Born in Australia and raised in the UK, I've been a journalist for over 15 years. During that time I've covered a range of subjects for newspapers and magazines, from sports to show business and technology to travel.
It’s only a matter of days now until the Blade Runner sequel opens in cinemas across the world and to cash in on commemorate its release, Johnnie Walker is making available a limited number of Black Label-branded whisky bottles styled in the same design seen in the original movie in 1982. Originally from Scotland, the distiller has roped in Denis Villeneuve to help endorse what will be called the Director’s Cut.
Without any doubt, the TV show that every single fan of sci-fi and comic book enthusiast wants, is a Judge Dredd series. This year is even 2000AD‘s 40th anniversary, so it’s not as if there’s a shortage of potential story lines. Moreover, Karl Urban proved he was more than capable of playing the part – and he wants to – so, for drokk’s sake, why has it taken so long?
Marvel and DC usually own San Diego Comic-Con and Star Wars has been able to throw its weight about a bit in recent years, but aside from the new Justice League trailer, this year it’s safe to say most people were waiting for the Star Trek: Discovery panel and new trailer reveal.
Muck Rack makes it simple to find people, tweets, or articles that mention any name, keyword, company, hashtag etc. We've compiled this guide to help you make the most of your search.
Selecting a term
Start searching tweets, articles from media outlets, articles mentioned in tweets, journalists'
names, titles and bios with some suggested searches:
Companies or Topics (e.g. iPhone, Microsoft)
Phrases (e.g. "cloud computing") — use quotes to keep the terms together
Twitter handles (e.g. @username) — returns those who have mentioned or replied to
Names (e.g. "David Pogue")
Hashtags (e.g. #sxsw, #london2012)
Bio details (e.g. vegan, Olympics, father)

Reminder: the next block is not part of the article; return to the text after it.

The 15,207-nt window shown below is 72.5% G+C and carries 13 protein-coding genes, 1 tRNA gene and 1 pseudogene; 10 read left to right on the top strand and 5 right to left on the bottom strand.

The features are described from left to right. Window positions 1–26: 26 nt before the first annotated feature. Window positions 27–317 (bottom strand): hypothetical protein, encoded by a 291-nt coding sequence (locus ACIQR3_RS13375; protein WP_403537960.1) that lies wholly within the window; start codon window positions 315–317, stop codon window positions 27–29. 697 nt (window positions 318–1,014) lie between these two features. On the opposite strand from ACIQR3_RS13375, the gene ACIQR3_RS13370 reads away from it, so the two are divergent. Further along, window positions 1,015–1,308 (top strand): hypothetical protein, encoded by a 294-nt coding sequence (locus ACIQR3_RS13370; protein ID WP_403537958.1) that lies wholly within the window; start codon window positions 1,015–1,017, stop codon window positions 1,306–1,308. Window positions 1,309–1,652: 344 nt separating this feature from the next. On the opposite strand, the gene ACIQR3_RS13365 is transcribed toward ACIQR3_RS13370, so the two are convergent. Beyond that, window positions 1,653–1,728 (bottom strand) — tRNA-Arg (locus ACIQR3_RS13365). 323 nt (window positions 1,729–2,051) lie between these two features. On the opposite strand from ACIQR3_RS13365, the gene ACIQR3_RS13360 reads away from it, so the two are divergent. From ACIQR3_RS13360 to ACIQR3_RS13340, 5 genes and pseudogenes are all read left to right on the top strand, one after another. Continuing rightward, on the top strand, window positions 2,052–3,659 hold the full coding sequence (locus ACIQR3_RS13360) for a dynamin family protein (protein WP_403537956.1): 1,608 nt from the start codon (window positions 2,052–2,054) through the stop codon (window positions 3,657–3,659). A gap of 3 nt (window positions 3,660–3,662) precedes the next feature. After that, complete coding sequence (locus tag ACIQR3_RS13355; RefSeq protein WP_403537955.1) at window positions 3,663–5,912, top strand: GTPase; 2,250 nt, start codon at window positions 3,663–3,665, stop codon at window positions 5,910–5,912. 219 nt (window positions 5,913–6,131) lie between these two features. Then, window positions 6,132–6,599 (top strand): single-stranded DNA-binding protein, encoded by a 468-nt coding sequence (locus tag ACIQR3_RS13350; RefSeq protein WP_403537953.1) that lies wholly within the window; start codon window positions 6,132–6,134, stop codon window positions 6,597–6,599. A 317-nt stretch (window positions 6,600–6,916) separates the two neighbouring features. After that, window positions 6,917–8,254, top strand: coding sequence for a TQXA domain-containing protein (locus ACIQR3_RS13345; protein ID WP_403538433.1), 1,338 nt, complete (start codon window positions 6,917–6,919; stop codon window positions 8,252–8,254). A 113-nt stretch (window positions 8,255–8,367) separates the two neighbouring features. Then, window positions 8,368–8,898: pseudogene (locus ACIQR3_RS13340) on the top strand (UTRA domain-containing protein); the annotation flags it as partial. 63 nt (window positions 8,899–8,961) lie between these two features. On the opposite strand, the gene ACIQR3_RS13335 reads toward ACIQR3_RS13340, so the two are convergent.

Muck Rack's Advanced Search allows for many boolean operators.
Find results that mention multiple specified terms, use AND or
+. For example, ensure each result contains both Elon Musk and Mark Zuckerberg by
searching Obama AND Romney or Obama + Romney.
Use the operators OR or , to broaden your search when you'd like either of
multiple terms to appear in results. (This is the default behavior of our search when no operators
are used.) For example, search for democrat OR republican to find results that refer to
Democrats and/or Republicans.
Use NOT or - to subtract results from your search. For
example, searching Disney will yield results about the Walt Disney Company as well as Walt Disney
World Resort. To exclude mentions of Disney World, search for Disney -World or Disney
When using one of these operators with a phrase, enclose it in quotation marks. For example, you can
find results about smartphones excluding Apple's iPhone 4S by searching smartphone -"iPhone
Exact case matching or punctuation
If you're searching for a brand name or keyword that relies on specific punctuation marks or capitalization, you can
find results that match your exact query by adding matchcase: before the keyword you're searching for, like matchcase:E*TRADE .
Use parentheses to separate multiple
boolean phrases. For example, to find journalists talking about having fun in Disney World or
Disneyland, search for ("disney world" OR disneyland) AND fun.
An asterisk can be used to search for any variation of a root word truncated by the asterisk. For example, searching for admin* will return results for administrator, administration, administer, administered, etc.
A near operator is an AND operator where you can control the distance between the words. You can vary the distance the near operation uses by adding a forward slash and number (between 0-99) such as strawberries NEAR/10 "whipped cream", which means the strawberries must exist within 10 words of "whipped cream".